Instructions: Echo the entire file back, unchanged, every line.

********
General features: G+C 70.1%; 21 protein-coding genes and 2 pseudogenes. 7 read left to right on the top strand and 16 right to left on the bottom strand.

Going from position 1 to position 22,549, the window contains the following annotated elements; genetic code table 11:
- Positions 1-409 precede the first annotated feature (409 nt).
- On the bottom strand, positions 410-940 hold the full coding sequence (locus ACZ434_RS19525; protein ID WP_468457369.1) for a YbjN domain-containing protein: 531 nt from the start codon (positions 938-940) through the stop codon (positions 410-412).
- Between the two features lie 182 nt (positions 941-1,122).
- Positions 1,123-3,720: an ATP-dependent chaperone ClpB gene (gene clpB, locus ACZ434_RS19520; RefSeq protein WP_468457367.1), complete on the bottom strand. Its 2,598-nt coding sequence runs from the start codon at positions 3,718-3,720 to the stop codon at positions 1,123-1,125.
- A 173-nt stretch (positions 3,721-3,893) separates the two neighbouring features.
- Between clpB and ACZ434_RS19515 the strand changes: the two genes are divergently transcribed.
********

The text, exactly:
General features: G+C 70.1%; 21 protein-coding genes and 2 pseudogenes. 7 read left to right on the top strand and 16 right to left on the bottom strand.

Going from position 1 to position 22,549, the window contains the following annotated elements; genetic code table 11:
- Positions 1-409 precede the first annotated feature (409 nt).
- On the bottom strand, positions 410-940 hold the full coding sequence (locus ACZ434_RS19525; protein ID WP_468457369.1) for a YbjN domain-containing protein: 531 nt from the start codon (positions 938-940) through the stop codon (positions 410-412).
- Between the two features lie 182 nt (positions 941-1,122).
- Positions 1,123-3,720: an ATP-dependent chaperone ClpB gene (gene clpB, locus ACZ434_RS19520; RefSeq protein WP_468457367.1), complete on the bottom strand. Its 2,598-nt coding sequence runs from the start codon at positions 3,718-3,720 to the stop codon at positions 1,123-1,125.
- A 173-nt stretch (positions 3,721-3,893) separates the two neighbouring features.
- Between clpB and ACZ434_RS19515 the strand changes: the two genes are divergently transcribed.